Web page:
Cupping is considered to be one of the oldest natural healing therapies. 

Cupping is an ancient method of relieving local congestion deep in the tissue.
When the cups are left in place on the skin for a few minutes, circulation of blood in the skin and muscle is refreshed and localized healing takes place.

Early on cupping was mainly used for minor ailments but as time has moved on, we have found that cupping has many more benefits and healing powers:

• Common cold and cough menstrual pain (endometriosis)
• Headaches including migraine Infertility
• Breathing difficulties (asthma) Urinary incontinence
• Diarrhea and constipation Hypertension (high blood pressure)
• Tonsillitis and sore throat Hypotension (low blood pressure)
• Angina pectoris (heart pain) Stomach aches and heart burn
• Hand, leg, neck and back pain Neuralgia (nerve pain)
• Osteoarthritis and gout Diabetes

The benefits of cupping therapies are endless due to its stimulating and the strengthening effects.
Although cupping is brilliant treatments in it there are some diseases that cupping therapy can not treat.

Contact us for a free consultation to learn more and ask any questions you may have. 

History tells us about Archaeologists who found evidence of cupping therapy being practiced from as early as 3000 B.C. Also in the evidence that was uncovered there were documents supporting the application of the cupping vessels and instruments used on the body as therapeutic procedure.

The earliest record of cupping is around 1,550 B.C. by the Egyptians.

The two main methods of cupping practised widely throughout history and also documented in the Ebers Papyrus, and Hippocrates were wet cupping and dry cupping.

Dry cupping
This procedure involves creating a vacuum into the cup bringing blood and lymph to a specific area, promoting circulation and healing, In addition it will help break adhesions between the skin and underlying connective tissues, allowing for freer movement, pulling the local underlying tissue up into the cupping vessel.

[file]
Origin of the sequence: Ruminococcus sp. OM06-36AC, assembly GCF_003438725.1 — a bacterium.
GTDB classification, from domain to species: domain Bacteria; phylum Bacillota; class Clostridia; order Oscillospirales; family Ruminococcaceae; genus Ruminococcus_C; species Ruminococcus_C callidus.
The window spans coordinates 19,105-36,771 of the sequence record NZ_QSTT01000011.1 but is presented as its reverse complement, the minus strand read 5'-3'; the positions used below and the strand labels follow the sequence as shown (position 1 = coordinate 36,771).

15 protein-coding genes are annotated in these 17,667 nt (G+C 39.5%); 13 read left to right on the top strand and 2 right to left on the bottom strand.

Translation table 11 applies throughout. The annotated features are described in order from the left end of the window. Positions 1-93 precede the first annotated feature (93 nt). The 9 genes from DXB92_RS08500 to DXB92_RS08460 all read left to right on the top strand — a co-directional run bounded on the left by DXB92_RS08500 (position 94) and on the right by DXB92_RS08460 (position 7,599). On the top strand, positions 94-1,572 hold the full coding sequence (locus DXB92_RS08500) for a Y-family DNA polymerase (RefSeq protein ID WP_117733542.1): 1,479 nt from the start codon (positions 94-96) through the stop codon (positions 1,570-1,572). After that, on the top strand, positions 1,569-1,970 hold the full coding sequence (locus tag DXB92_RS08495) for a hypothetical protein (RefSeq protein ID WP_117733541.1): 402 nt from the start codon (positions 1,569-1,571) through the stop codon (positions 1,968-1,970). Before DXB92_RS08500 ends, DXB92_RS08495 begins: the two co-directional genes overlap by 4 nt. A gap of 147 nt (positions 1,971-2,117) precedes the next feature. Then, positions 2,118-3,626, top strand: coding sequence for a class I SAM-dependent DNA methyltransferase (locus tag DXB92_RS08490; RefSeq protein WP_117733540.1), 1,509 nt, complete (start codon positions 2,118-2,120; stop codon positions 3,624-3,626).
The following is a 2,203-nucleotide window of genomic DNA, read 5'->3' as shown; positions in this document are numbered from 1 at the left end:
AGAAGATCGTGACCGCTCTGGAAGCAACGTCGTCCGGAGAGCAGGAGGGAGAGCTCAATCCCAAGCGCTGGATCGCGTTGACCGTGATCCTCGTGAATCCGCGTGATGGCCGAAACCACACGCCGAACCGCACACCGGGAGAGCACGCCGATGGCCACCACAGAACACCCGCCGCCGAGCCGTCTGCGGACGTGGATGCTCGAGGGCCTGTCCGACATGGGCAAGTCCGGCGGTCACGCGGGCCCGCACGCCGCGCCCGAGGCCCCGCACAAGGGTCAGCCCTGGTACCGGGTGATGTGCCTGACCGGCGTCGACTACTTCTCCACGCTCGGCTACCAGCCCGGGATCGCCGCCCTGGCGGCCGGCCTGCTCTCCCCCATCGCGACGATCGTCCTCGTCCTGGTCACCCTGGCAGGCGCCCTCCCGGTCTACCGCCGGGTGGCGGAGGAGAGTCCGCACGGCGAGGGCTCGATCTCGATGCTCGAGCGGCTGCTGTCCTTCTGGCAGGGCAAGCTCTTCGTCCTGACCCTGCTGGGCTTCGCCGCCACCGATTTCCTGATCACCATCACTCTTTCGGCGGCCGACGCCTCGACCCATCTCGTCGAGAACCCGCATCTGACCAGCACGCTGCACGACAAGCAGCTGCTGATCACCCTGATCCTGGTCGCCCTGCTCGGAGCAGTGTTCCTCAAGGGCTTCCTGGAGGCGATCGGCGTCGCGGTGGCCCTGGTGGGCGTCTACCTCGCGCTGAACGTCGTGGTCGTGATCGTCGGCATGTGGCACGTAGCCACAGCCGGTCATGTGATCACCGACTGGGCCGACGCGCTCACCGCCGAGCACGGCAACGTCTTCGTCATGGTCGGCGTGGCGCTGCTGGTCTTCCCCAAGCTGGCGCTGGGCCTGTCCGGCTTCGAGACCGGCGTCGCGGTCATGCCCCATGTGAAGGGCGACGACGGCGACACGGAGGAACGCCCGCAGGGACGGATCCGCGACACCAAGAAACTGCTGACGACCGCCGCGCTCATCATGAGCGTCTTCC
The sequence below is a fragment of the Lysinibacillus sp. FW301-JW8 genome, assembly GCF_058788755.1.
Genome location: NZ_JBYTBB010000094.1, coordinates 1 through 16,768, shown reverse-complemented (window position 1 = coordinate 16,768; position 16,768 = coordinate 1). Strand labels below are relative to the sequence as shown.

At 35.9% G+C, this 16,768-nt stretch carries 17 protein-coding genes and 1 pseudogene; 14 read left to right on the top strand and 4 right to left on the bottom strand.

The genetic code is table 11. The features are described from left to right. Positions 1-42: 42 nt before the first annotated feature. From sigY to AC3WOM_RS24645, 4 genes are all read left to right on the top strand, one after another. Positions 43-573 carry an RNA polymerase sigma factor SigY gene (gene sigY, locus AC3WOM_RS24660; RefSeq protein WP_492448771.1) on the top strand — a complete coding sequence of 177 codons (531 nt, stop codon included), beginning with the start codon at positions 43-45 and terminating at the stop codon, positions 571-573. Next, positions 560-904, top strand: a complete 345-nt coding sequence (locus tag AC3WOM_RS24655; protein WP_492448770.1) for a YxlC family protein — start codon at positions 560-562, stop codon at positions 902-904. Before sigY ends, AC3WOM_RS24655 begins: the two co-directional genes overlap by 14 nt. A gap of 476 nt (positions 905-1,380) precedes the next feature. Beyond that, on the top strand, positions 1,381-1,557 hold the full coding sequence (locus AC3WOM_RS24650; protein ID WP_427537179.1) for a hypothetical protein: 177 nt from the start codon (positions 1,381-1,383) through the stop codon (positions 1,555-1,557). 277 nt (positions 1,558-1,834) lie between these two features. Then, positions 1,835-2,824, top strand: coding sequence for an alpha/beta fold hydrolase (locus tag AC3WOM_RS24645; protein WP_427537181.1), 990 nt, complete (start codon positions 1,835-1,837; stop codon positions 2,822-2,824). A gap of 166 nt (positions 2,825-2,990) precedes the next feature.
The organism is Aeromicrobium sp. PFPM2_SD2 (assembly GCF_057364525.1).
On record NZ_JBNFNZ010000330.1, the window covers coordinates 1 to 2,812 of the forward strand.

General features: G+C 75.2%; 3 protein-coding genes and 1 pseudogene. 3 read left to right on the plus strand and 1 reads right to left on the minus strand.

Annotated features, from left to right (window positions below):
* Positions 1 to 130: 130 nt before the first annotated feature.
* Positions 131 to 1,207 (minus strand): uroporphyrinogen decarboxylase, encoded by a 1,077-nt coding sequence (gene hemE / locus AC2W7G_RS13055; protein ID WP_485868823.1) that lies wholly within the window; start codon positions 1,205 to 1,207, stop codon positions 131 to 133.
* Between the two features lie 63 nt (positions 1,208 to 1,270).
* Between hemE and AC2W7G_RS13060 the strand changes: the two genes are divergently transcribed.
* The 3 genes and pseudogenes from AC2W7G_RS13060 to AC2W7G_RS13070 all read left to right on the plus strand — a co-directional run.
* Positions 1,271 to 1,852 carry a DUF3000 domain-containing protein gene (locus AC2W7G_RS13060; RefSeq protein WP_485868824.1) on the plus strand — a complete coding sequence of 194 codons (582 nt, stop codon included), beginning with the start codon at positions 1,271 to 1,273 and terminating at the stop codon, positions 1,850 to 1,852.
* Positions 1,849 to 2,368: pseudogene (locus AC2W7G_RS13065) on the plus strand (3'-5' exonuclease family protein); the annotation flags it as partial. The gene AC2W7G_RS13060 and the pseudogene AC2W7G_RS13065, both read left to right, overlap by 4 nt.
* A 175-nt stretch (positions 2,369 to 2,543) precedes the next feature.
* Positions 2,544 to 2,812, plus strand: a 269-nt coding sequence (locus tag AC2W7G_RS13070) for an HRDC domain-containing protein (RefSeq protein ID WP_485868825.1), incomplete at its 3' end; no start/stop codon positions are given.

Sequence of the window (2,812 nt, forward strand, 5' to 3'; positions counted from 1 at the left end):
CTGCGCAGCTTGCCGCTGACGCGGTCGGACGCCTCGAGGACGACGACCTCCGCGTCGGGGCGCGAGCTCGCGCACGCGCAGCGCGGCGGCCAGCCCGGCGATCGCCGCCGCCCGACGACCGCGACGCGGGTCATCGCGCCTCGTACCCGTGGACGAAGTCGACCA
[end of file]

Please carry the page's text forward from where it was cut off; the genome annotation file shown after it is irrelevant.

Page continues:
Moist or wet cupping
This is the oldest and the most effective method. A surgical tool called a lancet is used to scrape the skin, the glass is then placed over the manipulated area, and with the suction pulling the blood, which is then drawn up into the glass cup.
As history moved on and we moved on in centuries, more cupping therapy methods evolved and have become more into worldwide use.

Fire Cupping
Another traditional Chinese method of cupping used worldwide. A small cotton ball is lightly coated with alcohol. The cotton ball is then ignited and inserted inside the cup which will evacuate the air, creating the vacuum. The cotton ball is then withdrawn from the cup; the cup is then quickly placed onto the skin to the chosen area.

Massage or moving cupping
This is done by applying oil to the skin, by moving the cup or glass around with a weak suction over the area that needs to be worked on.

Needle cupping
This method is a combination of acupuncture and cupping. The acupuncture needle is applied first, and then the glass is applied over it.

There are 6 other varied treatments. If you are interested to learn more, just send us an email. 

NOTE: Although cupping therapy can treat everybody, there are some exceptions: Children below 10 years old, adults above 70 years old with heart problems, pregnant women, patients recovering from surgery, weak and thin people suffering from lack of blood and people with threatening conditions, heart attack, asthmatic attack, trauma and accidents.

Did you know that Cupping has developed into a very popular technique amongst celebrities?

Click here for an additional article that talks about this amazingly effective treatment.

Victoria Beckham was photographed with cupping marks on her back;
Victoria had purple patches running down her spine as she arrived at Heathrow Airport.

Denise Richards was also photographed with cupping marks, the 39-year-old model and actress showed of her treatment on her back as she was pictured in Malibu.

Gwyneth Paltrow appeared at a film premiere with her cupping marks on her back.

Olympic swimmer Wang Qun hoping her marks would lead her to a place on the medal podium.

Stephanie Rice the Australian swimmer who won gold medals in the Olympic showed her marks of cupping therapy.